The “How circular is PET?” report presents a picture of the true state of circularity of this material in bottles in Europe - including how many bottles are collected for recycling; how many are actually recycled; and how many new bottles contain recycled PET
New research produced for Zero Waste Europe by sustainability consultancy Eunomia Research & Consulting shows that most Polyethylene terephthalate (PET) plastic recovered from bottles in Europe does not make its way back into new PET bottles. Significant Improvements in PET design, collection and recycling will be needed to improve circularity.
Published today, the “How circular is PET?” report presents a picture of the true state of circularity of this material in bottles in Europe - including how many bottles are collected for recycling; how many are actually recycled; and how many new bottles contain recycled PET.
The research finds that:
- Most recycled PET recovered from bottles in Europe is being used in other lower-grade PET applications such as trays, film, strapping or fibres - with new bottles placed on the market containing an average of just 17% of recycled PET, despite a recycling rate of around 50%
- Recycled content for all PET product streams – including single-use plastic trays, textile fibres, films and strapping - is sourced from bottles, due to very low levels of recycling for non-bottle PET applications. Of the 1.8 million tonnes of recycled flake output from bottles, only 31% is made into pellets for bottles, with the rest (69%) going into other PET products.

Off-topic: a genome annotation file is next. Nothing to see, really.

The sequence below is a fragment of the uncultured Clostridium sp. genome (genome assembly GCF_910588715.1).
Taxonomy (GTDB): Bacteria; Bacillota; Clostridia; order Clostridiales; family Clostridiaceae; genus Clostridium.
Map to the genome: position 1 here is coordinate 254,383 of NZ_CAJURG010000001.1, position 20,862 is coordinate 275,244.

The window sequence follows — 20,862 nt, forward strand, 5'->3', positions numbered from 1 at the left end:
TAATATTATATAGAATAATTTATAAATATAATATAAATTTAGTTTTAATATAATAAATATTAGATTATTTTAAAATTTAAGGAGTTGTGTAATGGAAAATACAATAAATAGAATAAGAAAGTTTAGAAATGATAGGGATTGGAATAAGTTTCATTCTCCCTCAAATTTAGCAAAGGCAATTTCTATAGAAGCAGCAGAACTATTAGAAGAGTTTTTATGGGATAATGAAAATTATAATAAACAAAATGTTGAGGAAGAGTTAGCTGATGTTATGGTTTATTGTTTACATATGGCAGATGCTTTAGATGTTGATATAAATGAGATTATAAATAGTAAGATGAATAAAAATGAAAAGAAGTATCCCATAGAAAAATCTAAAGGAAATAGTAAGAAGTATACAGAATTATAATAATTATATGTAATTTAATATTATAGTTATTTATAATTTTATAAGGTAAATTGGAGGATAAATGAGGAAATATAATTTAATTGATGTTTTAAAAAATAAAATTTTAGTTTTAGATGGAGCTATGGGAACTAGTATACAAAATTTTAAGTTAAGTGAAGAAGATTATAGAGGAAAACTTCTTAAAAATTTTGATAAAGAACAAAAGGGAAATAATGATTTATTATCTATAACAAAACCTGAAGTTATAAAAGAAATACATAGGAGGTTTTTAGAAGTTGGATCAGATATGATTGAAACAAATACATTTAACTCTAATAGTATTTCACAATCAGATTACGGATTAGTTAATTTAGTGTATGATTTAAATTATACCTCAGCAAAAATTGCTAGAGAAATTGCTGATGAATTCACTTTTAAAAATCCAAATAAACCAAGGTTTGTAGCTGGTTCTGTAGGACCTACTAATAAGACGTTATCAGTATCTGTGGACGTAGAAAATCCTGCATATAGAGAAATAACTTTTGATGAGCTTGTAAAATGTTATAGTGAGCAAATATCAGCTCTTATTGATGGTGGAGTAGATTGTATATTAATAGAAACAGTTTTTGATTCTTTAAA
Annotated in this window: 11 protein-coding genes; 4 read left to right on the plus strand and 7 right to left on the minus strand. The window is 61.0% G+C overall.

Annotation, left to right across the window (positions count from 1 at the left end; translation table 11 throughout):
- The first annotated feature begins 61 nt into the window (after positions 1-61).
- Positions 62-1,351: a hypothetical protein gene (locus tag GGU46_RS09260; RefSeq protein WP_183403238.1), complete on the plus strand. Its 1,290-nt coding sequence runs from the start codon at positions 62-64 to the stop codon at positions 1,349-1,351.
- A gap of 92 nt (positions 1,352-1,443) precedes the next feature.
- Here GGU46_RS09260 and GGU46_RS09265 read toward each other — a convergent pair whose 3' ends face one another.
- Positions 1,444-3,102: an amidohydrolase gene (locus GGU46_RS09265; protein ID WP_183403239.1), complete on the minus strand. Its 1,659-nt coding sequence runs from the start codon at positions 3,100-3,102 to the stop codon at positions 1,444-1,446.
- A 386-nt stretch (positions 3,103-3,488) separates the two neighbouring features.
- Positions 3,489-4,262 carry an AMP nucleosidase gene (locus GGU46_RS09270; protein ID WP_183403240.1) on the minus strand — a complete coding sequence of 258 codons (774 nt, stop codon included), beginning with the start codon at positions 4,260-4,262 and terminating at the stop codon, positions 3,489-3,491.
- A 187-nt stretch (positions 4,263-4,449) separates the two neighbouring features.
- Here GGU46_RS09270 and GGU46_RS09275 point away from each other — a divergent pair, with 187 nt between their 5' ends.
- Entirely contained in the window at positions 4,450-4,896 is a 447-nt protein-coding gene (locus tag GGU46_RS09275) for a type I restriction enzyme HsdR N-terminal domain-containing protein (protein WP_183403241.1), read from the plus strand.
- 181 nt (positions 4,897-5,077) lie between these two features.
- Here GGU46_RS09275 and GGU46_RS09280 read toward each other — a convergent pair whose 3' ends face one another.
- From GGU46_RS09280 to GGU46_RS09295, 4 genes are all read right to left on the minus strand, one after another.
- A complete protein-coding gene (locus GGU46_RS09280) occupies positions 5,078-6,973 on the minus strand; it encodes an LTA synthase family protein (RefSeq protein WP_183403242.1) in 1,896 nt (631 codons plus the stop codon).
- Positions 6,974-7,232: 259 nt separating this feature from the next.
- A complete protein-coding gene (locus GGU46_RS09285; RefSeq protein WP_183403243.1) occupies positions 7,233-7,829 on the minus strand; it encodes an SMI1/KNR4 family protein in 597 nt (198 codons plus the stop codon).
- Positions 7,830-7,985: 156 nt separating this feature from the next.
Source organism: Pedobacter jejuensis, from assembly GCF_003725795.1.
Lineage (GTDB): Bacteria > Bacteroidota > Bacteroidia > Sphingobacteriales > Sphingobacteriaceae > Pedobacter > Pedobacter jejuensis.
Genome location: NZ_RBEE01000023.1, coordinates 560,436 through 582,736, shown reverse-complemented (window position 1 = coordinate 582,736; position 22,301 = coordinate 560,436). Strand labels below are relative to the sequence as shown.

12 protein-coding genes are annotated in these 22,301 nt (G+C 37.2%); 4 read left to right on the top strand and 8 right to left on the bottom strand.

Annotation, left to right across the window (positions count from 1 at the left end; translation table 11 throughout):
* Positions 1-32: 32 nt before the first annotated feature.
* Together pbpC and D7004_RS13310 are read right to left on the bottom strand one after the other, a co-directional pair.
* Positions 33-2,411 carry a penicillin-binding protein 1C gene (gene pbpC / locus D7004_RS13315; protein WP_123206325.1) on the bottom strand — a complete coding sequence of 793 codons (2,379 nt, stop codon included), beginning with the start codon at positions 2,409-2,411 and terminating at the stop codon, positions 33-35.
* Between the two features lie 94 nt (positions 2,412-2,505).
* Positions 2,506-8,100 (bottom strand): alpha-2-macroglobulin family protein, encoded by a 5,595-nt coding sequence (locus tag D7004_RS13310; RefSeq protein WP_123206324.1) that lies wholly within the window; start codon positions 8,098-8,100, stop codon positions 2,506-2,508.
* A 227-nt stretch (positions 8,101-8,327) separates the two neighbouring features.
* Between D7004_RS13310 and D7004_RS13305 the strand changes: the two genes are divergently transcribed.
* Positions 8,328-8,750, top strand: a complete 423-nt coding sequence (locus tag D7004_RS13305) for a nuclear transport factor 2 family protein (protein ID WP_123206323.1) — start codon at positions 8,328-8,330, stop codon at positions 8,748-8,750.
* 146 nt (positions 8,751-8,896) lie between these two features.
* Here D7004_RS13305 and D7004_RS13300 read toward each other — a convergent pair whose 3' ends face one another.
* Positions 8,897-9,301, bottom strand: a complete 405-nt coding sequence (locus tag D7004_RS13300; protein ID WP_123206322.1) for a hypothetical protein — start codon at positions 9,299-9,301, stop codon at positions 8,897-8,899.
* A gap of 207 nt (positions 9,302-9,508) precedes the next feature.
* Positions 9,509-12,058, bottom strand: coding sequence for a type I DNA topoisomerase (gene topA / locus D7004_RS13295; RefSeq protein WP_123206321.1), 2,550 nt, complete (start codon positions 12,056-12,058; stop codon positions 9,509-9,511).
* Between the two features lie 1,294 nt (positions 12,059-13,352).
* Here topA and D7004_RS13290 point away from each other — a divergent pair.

- The picture for PET bottle recycling varies across the continent, with some countries achieving high recycling rates mainly due to the presence of Deposit Return Systems (DRS), while others have lower recycling rates when only employing separate collection systems.
Key EU policy changes and commitments from large brands show an ambition to increase PET circularity. However, the report shows that higher levels of recycled content may be achievable with the implementation of enhanced collections such as Deposit Return Systems (DRS); moving from coloured and opaque bottles to clear bottles, and prioritising bottle-to-bottle recycling to prevent cascade to other non-bottle PET applications. In addition to mechanical recycling, there is potential for chemical depolymerisation technologies to contribute to overall PET circularity - provided they reach full maturity and their full impact is assessed.
With those changes, it may be possible to reach an upper limit between 61% and 75% recycled content in bottles by 2030; but, under current market conditions, this could reach as low as a minimum policy-driven target of 30%.
Dorota Napierska, Policy Officer on Toxic-Free Consumption & Production at Zero Waste Europe, says: "This study shows that PET is not very circular today and will remain as such in the future unless substantial policy changes are introduced; and technical and economic barriers are removed. We might speculate that, if the most recyclable and recycled type of plastic struggles to meet the challenges of becoming more circular, the other types of plastic may face even greater challenges. Consequently, the most effective way to increase the circularity of this material is not only through recycling, but through its use on durable applications instead of disposable ones."